The Secret Garden
By William Van Meter
The 1971 cult film Pink Narcissus is a color-drenched gay erotic fantasia, contrasting a hustler’s sexual reveries with the sordid reality of the underworld. The writer and director, James Bidgood, had labored on the film for close to 10 years before a production company came in with last-minute funding. They ended up taking the film away before he could edit it. Thus began a four-year fugue of depression that wasn’t pierced until he met his partner, Alan Blair.
“I met him in 1975 at an old movie theater called the Metropolitan on East 14th Street in New York. It showed straight films, but it was a gay suck-off palace. There should be a plaque on the sidewalk because it was incredible. Hundreds of fairies would have sex in the balconies -- the first floor was mostly old winos passed out. But the rest of the place was solid fruit, and they were all a-suckin’ and a-carrying on. I was blowing somebody in the first row and also taking drugs. I had my little metal box out and was selecting which acid and what pills to take and smoking a joint. And this silhouette went by to the door to the alley.
There was something about that silhouette. I put my tin box away and went to the alley, which was pitch dark unless someone lit a joint. In the darkness I reached out and touched him, and the electricity was incredible.
In the theater, we did it in the toilet and behind the movie screen. Several people would join in and we had mini orgies all over and some very nasty things took place. He insisted on not getting a cab. He said, “If you don’t come with me on the bus, it means you don’t want me.” I was tripping on 18 kinds of acid with my eyes rolling in my head. You know the fluorescents on the bus? Rays were coming off of me. I was stinking and my God, my eyes. In those days, no one turned his head. It was after the hippies. We took it for granted. You could walk down the street naked with a roaring hard-on. Going on the bus was traumatic for me because I wasn’t used to it, but no one noticed.
Alan had an act that usually caused people to run. He had rings in the ceiling and a trapeze and would hang by his balls. He said, “Do you mind if I go into the other room? I’d like to change into something you might enjoy.” And he left the room. The lighting changed so there was only light coming through the incense and pot smoke. And Donna Summer started singing. Suddenly, this leather fishman stepped in. Anyone else would have been terrified. And he pumped, so he had enormous private parts coming out of this brown leather costume. It was thousands of grommets and lace. And he had a staff with two big balls on it. I whispered, “I’m King Farouk. I’m the sultan.” I couldn’t have been closer to heaven. I was blown away -- this god in leather, this sexual fantasy, stepped out of my head.
It turned out he had a brain! And that we loved the same things. He turned out to be the nicest guy and we both had cats. I had seven; he had two. We built a garden on the roof. It was better than the botanical garden in Brooklyn. The entire roof of two buildings was covered in potted plants. I had 80 dahlias, 120 rose bushes. We had willow trees. We were on the fifth floor, so it was one flight up to the roof. And there was a garden bench and a cherub on one wall with foxgloves growing around it. Couples were married in that garden. People would pick flowers for their kitchen.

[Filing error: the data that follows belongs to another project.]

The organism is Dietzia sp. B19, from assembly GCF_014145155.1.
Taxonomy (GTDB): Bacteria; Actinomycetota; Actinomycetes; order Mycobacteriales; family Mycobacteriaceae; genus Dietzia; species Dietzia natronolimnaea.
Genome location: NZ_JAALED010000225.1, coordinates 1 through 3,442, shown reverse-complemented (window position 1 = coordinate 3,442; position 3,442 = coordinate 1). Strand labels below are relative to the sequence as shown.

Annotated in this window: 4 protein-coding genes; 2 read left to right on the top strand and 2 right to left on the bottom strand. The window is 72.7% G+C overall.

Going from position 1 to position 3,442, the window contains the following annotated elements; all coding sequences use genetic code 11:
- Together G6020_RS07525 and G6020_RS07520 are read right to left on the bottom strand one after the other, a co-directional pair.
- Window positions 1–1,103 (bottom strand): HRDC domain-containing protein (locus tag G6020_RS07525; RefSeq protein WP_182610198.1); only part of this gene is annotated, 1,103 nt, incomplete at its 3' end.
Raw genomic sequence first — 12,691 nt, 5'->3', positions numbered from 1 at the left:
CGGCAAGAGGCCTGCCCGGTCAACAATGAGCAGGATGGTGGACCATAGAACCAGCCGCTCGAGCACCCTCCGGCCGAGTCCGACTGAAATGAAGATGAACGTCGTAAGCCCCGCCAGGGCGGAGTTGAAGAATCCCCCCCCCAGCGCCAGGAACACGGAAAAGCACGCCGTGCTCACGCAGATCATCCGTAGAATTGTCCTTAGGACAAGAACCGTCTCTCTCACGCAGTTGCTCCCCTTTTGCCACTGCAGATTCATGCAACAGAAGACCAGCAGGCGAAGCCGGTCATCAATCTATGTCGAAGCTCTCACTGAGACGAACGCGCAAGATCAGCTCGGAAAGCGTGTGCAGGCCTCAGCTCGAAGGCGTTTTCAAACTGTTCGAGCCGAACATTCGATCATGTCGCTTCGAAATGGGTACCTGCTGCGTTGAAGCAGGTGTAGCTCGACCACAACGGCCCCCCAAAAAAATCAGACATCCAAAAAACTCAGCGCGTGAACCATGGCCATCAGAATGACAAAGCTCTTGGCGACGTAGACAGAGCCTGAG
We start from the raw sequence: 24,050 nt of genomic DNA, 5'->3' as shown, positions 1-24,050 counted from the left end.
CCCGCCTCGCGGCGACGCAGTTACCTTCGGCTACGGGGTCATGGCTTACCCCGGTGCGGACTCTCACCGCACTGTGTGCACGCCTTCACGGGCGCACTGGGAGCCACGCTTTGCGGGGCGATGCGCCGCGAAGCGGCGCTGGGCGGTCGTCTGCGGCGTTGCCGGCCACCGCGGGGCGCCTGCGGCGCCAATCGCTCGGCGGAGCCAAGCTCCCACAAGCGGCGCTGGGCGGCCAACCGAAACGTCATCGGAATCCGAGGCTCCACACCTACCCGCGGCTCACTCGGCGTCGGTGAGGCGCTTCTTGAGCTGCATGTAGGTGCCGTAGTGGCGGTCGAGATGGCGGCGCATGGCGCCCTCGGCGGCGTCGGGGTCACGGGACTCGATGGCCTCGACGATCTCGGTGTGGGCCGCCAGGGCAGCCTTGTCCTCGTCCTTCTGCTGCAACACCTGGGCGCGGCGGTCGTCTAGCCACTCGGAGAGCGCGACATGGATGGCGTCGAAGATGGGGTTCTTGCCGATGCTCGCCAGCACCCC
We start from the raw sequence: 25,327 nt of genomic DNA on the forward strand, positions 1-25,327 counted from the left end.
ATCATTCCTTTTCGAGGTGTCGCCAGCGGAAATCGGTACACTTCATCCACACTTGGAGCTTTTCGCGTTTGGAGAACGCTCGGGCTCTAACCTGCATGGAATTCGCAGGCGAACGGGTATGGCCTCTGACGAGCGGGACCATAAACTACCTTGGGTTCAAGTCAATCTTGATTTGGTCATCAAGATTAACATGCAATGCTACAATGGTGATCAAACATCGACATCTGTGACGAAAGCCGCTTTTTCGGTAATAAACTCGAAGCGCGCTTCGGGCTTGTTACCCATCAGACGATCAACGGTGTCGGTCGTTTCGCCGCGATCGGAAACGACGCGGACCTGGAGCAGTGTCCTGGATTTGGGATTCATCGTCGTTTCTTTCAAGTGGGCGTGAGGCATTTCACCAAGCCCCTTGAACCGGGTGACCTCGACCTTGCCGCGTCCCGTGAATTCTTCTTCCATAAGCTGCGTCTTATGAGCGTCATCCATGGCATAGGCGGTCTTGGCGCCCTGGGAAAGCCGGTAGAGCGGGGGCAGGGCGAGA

Alan was an actor in Jesus Christ Superstar. We toured together. The straight guys had wives with them. I was his wife. Then we became bed stylists. When you see a catalog shot, there are beds in it, and they never look how beds actually look. It’s like when they photograph soup, they put marbles in the bottom to push the thick stuff to the top. We made those beds look like they had the thickest comforters. He pressed and prepped everything, and I did the styling. We had one hell of a life when it was good. And the sex. We had marathon sex for days. It was all sex costumes, sex clubs, and going to the theater. This was the days of the Mineshaft and those nasty clubs in the Village. And now it’s all gone, including Alan.
Alan had a terrible headache on Christmas day. The next morning, he was in a coma, and I couldn’t wake him. They were going to cut a hole in his head to let the blood out, but they said the stroke was so severe it was useless. He died of a brain hemorrhage in 1985. It was New Year’s Eve.
I was inconsolable for years. I loved that man so much. People would call years later and find out he was gone, and they would say such wonderful things because he was a special human being. Everyone who ever met him knew that. This was to the bone. We fit together. We were one unit. It’s something you don’t experience with just anybody. I had the 10 best years of my life with that man.”
Bidgood lives in the same building and has been single since Alan died. The roof garden was torn down in the ’80s for code violations.